Magazine article American Banker

Indictment: Head of Tax Service Bilked Banks

Magazine article American Banker

Indictment: Head of Tax Service Bilked Banks

Article excerpt

Federal prosecutors have charged the president of a nationwide tax preparation service with committing a series of electronic frauds that bilked two banks of over $1 million.

Richard M. Hersch, president of Quik Tax Dollars Inc., a tax preparation service based in Bryn Mawr, Pa., was arraigned this week on charges of filing false claims, conspiracy, and money laundering.

Mr. Hersch's company was one of many designated by the Internal Revenue Service to transmit Federal income tax returns electronically, a service that speeds the refund process to taxpayers.

IRS officials said Tax Quik also had relationships with Banc One Corp. and Beneficial Corp. to provide taxpayers with so-called "refund anticipation loans," whereby financial institutions advance money to consumers due tax refunds for a fee.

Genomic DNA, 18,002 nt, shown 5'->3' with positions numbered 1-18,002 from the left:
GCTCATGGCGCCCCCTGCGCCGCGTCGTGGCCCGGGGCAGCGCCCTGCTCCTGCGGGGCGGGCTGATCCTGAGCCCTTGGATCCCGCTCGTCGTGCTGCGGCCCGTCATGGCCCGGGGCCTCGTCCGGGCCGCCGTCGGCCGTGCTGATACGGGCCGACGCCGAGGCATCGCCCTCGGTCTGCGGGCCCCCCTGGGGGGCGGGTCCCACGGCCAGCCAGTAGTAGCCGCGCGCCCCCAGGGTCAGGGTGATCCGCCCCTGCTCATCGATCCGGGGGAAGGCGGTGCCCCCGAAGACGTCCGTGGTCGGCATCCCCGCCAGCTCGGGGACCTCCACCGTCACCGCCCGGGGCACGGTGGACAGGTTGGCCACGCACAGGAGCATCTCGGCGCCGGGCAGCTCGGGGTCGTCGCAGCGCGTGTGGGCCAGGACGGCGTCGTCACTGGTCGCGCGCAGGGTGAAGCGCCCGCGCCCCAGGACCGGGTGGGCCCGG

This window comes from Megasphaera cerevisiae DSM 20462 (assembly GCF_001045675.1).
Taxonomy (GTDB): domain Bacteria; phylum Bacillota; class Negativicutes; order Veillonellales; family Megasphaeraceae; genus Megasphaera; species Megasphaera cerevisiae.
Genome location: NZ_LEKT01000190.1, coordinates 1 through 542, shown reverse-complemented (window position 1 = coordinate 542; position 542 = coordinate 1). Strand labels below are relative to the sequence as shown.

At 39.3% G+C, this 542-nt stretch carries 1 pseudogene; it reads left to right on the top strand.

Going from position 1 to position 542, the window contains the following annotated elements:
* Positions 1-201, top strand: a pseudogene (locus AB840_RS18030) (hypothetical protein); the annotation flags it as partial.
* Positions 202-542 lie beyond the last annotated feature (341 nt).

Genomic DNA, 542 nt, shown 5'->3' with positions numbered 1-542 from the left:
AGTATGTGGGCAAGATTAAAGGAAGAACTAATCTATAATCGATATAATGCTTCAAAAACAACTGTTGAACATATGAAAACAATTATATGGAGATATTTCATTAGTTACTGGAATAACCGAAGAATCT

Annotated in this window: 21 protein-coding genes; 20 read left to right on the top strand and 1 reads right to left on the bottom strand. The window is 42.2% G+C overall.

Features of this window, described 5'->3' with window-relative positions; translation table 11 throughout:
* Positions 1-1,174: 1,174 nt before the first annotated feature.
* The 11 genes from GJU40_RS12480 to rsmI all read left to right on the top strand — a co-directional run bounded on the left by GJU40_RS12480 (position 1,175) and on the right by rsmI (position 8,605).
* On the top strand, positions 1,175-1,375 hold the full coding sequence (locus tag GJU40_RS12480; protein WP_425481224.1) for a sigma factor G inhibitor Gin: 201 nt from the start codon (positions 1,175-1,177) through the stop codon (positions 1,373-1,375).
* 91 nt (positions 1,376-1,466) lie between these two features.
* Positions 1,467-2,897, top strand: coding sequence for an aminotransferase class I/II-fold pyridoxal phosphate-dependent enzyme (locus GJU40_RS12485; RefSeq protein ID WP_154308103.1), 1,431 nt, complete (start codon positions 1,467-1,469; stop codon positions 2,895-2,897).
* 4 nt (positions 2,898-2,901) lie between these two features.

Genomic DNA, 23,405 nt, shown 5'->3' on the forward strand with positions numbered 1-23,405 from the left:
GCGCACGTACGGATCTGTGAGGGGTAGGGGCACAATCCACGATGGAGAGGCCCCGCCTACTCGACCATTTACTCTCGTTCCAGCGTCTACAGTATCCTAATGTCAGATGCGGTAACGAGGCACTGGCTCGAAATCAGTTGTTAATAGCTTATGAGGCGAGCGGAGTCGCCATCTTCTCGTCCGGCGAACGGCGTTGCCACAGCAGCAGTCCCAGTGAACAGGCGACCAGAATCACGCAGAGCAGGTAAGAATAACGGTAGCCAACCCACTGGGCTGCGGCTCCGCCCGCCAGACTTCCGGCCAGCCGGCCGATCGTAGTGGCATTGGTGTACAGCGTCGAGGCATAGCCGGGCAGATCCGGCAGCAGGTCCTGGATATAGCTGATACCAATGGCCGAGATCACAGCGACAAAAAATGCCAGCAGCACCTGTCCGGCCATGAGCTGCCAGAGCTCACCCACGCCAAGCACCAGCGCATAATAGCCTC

Prosecutors said Mr. Hersch used this access to IRS computer systems to illegally obtain $1,131,000 in refund anticipation loans from Banc One and Beneficial by filing over 400 false tax retums.

Leading Players

Banc One and Beneficial are two of largest players in the refund-anticipation loan business, which a number of financial institutions have entered since the IRS started accepting electronic returns in the mid-1980s.

The business has attracted banks because of the perceived low credit risk and relatively high fees charged for these short-term loans.

The indictment of Mr. Hersch is "one of the largest electronic filing cases ever prosecuted and represents the first time that an officer of a large tax preparation firm has been prosecuted for abusing the electronic filing system," said Donald Stern, the U.S. attorney in Boston who is heading the case.

25,000 Returns a Year

Quik Tax marketed its tax refund service through relationships with check-cashing centers around the country, and was filing about 25,000 legitimate electronic returns a year, said Fred Aufiero, branch chief of the criminal investigation division of the IRS. …

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